community outreach

Tuesdays at Faith

Tuesday’s Book Club at Faith Mennonite Church includes, from left to right: Sonja Kuli, Joan Enns, Anne Reimer, Nancy Hogendyk and Rita Unrau.

Tuesday’s Book Club at Faith Mennonite Church includes, from left to right: Anne Reimer, Nancy Hogendyk, Rita Unrau and Linda Thiessen-Belch.

Rita Unrau shows off one of the many ‘encouragement cards’ that have been distributed in Faith Mennonite Church’s pews.

McKayla and her grandma, Marianne Dyck, pose for a shot while making vegetarian chili in Faith Mennonite Church’s kitchen.

Like at many Mennonite churches, the back of any given pew at Faith Mennonite in Leamington includes a blue hymnal, an offering envelope, and, for the lucky few, a small, colourful, hand-made encouragement card. These one-of-a-kind cards are something new and they point to a wily group of seniors who are helping to bring new energy into the life of the congregation.

‘A place to belong’

Members of the Sherbrooke Mennonite Church’s food-bank outreach ministry enjoy a Christmas celebration together. Participants say the gatherings help them feel like a family. (Photo by Yohan Sanchez)

Food may be what draws people to the basement of Sherbrooke Mennonite Church every Thursday morning, but it’s not what keeps them coming. It’s a feeling of family, a place to call home.

Church steps up to help local food bank

Pictured from left to right, Elaine Lepp, Pastor Karen Sheil, Margaret Wieler and Elma Lepp pack Christmas hampers for the local food bank in a Sunday school classroom at Harrow Mennonite Church. (Photo by Zach Charbonneau)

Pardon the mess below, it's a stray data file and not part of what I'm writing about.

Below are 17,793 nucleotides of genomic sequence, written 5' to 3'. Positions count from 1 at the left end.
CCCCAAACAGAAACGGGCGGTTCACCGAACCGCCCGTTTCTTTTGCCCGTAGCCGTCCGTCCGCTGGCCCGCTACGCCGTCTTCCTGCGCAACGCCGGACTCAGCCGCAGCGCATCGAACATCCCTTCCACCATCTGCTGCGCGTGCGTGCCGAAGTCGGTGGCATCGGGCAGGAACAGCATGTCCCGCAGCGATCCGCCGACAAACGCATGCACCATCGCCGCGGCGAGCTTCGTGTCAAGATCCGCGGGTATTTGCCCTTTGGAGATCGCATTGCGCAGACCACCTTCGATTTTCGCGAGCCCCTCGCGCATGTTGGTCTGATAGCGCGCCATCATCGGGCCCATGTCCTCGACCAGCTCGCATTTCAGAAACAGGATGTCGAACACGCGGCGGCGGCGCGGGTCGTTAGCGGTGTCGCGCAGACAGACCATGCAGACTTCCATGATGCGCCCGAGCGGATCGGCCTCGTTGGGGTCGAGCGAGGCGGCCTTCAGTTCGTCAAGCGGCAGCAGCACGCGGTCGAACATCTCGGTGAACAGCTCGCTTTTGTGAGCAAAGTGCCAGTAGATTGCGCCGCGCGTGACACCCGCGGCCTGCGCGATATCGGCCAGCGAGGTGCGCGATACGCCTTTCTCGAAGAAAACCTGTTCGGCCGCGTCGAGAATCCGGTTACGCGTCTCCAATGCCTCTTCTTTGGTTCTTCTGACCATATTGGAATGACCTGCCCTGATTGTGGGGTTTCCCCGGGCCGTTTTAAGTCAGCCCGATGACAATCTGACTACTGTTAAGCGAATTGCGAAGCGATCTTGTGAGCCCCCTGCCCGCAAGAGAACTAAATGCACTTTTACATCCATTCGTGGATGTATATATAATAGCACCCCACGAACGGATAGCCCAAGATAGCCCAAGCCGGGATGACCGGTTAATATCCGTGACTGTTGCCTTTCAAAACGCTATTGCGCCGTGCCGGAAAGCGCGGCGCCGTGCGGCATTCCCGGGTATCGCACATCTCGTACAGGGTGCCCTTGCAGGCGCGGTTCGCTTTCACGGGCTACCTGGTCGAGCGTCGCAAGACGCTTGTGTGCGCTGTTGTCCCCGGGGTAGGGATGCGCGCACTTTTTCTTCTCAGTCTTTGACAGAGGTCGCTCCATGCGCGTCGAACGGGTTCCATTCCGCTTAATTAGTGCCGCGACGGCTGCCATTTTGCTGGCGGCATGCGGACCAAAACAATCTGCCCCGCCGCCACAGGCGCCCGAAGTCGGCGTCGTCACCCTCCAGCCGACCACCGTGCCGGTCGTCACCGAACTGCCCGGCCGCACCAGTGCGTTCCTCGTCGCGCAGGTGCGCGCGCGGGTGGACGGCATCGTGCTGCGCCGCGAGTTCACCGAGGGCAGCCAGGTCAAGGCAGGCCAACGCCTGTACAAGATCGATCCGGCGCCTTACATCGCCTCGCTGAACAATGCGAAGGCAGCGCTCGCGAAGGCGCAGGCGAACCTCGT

In December, Essex County was preparing to rest. The land had done its work, providing crops for farmers to harvest and get to market. The temperature dropped and the workload followed suit. Tractors were in the sheds and off the roads. Farmers and rural folk became shoppers and headed to urban centres to hunt down that perfect gift for Christmas.

Church members come through with ‘unexpected Christmas challenge’

ABBOTSFORD, B.C.—Christmas 2018 was a little merrier for residents of Kinghaven Treatment Centre, a 62-bed treatment centre helping men recover from substance abuse and addiction, and the George Schmidt Centre, a second-stage housing facility for men wishing to continue their recovery journey, thanks to members of Level Ground Mennonite Church.

‘It was just helping people’

An updated photo shows Keith Wagler with his appliance repair van, in his early years. (Photo courtesy of the House of Friendship)

Keith Wagler in 2018, before he retired after 34 years on the job. (Photo courtesy of the House of Friendship)

For 34 years, Keith Wagler lived out his Christian faith by serving others through the Appliance Repair Program of the House of Friendship (HoF), a social service agency in the Waterloo Region of Ontario. His job involved servicing and repairing appliances for people living on a low income, who could not afford to pay for a regular service call or to replace their appliances.